The historical context and theological content of Hosea and Amos may be similar, but the particular language and imagery each prophet uses to mount his accusations are different. That’s what makes comparing Hosea and Amos super interesting.
Hosea: Israel as an Unfaithful Whore
The most common image connected with idolatry in Hosea is adultery. His fundamental metaphor is idolatry as adultery. This is symbolically portrayed in Hosea’s marriage to Gomer in chapters 1-3. The book begins with the Lord telling Hosea, “Go, take to yourself a wife of whoredom and have children of whoredom, for the land commits great whoredom by forsaking the Lord” (Hos 1:3). And, that’s just the start. The idea of “whoredom” or “prostitution” is laced throughout.
The Hebrew root zanah actually occurs fourteen times in this book! Israel, by turning to pagan gods, has broken its covenantal bond with Yahweh, the God who led them out of Egypt and made them his own people. The strong sexual language used serves a double purpose. It’s both a metaphor for Israel abandoning the Lord in favor of Baal, and a description of the kinds of behavior the Israelites were engaging in as part of the Canaanite cult religion. This is what life looks like when you abandon God for the demonic, pagan gods of the Canaanites.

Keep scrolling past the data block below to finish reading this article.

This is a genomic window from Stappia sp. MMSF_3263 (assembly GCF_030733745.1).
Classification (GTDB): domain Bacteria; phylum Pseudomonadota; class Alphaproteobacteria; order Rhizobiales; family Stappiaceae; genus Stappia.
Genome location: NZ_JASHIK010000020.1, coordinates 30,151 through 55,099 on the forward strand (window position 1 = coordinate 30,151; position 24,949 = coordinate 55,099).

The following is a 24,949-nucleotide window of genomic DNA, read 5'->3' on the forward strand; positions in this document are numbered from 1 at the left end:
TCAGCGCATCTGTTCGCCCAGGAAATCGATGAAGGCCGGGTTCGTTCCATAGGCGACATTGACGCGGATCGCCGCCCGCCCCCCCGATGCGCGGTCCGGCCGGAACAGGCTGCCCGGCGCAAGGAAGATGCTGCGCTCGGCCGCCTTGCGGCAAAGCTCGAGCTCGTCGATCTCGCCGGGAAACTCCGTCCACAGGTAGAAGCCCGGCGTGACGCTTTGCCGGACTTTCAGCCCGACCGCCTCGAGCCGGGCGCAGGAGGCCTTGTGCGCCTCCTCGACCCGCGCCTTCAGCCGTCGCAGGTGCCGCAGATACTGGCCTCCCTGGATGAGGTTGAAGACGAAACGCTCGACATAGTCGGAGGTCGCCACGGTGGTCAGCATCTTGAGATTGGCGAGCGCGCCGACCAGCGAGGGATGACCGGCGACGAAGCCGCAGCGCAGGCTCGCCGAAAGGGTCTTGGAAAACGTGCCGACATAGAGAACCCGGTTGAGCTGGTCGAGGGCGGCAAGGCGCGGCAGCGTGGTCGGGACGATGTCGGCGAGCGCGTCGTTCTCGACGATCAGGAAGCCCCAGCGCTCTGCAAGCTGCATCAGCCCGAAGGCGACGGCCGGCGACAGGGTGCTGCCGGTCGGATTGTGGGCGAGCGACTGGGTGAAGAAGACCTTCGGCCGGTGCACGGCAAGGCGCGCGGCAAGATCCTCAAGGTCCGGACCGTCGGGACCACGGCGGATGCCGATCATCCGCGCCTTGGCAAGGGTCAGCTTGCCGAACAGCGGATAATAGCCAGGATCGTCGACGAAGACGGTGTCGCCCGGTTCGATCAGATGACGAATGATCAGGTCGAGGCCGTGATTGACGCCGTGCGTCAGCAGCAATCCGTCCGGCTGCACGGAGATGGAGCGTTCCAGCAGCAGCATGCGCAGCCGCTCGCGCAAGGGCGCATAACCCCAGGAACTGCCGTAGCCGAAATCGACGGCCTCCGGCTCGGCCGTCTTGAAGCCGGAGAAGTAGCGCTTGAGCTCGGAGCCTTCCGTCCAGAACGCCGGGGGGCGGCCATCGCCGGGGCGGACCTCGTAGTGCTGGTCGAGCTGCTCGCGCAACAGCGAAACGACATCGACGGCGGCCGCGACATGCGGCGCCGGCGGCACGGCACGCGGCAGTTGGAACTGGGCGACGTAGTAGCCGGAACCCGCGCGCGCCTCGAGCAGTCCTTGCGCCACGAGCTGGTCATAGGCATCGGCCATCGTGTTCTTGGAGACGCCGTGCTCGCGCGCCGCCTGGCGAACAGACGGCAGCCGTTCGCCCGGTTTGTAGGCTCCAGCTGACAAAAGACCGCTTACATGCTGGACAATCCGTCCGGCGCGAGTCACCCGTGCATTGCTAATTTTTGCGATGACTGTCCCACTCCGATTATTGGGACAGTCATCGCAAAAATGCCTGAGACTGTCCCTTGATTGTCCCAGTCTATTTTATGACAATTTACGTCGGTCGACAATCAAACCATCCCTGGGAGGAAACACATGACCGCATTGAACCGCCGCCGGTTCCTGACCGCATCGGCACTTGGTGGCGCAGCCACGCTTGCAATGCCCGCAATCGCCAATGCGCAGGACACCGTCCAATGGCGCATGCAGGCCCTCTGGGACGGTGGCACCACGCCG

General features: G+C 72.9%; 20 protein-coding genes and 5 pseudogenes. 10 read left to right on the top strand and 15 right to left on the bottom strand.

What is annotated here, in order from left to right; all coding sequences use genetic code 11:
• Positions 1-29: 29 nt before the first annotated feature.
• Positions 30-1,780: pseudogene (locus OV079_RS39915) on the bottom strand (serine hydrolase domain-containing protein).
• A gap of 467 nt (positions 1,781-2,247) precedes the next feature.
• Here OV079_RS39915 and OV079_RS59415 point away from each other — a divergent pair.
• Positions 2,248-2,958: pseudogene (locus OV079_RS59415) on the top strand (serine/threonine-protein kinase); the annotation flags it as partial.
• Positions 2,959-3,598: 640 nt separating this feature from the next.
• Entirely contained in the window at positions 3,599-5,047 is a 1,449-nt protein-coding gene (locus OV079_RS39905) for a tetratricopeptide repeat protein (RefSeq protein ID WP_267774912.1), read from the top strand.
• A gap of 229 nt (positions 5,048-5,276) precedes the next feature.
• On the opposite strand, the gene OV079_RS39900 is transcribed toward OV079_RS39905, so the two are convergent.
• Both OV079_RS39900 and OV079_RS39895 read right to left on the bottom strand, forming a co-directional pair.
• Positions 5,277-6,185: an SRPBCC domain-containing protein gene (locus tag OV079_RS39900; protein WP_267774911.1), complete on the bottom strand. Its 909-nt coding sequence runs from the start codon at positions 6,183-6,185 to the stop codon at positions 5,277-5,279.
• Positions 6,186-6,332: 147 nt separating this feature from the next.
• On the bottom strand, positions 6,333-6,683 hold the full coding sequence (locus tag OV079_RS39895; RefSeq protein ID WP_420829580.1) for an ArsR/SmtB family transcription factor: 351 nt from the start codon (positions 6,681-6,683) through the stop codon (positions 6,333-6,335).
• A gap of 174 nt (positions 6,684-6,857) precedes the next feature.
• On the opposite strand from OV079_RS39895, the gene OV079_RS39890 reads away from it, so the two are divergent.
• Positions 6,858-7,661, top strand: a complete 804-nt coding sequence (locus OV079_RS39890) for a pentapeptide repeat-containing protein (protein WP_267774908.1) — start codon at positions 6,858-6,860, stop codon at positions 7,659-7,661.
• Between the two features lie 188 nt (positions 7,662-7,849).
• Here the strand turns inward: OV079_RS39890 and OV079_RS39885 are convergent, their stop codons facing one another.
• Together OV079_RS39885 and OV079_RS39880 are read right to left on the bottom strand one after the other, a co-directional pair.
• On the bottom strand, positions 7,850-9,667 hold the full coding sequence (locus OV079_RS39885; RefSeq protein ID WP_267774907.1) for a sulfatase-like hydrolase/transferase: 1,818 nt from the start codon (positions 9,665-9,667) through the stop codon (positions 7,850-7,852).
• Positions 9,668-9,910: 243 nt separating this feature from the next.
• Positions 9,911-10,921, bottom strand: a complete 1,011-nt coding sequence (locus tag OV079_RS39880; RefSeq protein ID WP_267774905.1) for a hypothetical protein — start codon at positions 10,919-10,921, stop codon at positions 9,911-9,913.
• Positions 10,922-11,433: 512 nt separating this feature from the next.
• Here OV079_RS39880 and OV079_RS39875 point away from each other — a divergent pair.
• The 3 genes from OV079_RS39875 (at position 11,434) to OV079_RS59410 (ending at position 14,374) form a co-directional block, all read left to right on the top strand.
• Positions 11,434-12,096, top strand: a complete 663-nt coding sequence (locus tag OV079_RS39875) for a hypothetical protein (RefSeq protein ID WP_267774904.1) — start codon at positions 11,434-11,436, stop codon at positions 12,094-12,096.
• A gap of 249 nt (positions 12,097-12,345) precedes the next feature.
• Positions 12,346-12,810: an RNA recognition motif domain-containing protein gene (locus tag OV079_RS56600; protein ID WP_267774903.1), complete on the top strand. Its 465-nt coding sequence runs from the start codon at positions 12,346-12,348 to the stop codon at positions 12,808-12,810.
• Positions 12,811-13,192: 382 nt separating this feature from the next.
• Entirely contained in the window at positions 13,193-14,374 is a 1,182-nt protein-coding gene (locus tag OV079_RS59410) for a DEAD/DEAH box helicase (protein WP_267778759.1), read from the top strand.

So, idolatry, for Hosea, is about covenant betrayal. The Israelites have renounced their loyalty to the God who gave them everything. This disloyalty results in doing things mentioned above like swearing, deception, murder, stealing, sexual perversion, etc. This is especially inexcusable given this is the God to whom the Israelites owe everything. Israel’s covenant betrayal is the reason why you get this really emotive language on God’s part. No other biblical book includes such detailed description of God’s inner feelings.
He’s portrayed as a spurned spouse whose feelings are hurt and a loving parent who grieves the fate of his rebellious child. You’re meant to imagine a husband whose stomach is in knots because his wife hasn’t come home yet. And, he knows what she’s out doing. Or, a dad slumped over in his study looking at an old picture of his son remembering what it was like before his son cut himself off from the family. God’s in anguish over Israel’s unfaithfulness. In Hosea 11:8 he cries, “How can I give you up, Ephraim? How can I hand you over, Israel?” He was sick over the idea of sending them into exile, but this was the result of Israel’s idolatry. They broke covenant and now they would experience the consequences.
Amos: Israel as an Unjust Hypocrite
While Hosea examines Israel’s failure to uphold the worship and ritual reverence for God, Amos focuses on the moral decay and social injustice that represents the other half of the covenant-failure coin. Amos, like Hosea, accuses Israel of idolatry, but the main burden of his accusation is about the results of social injustice connected to their idolatry.
The book begins with a lion’s roar that withers fertile pastures (Amos 1:2). Yahweh was coming from Zion to judge the nations for their rebellion against the Creator of the earth.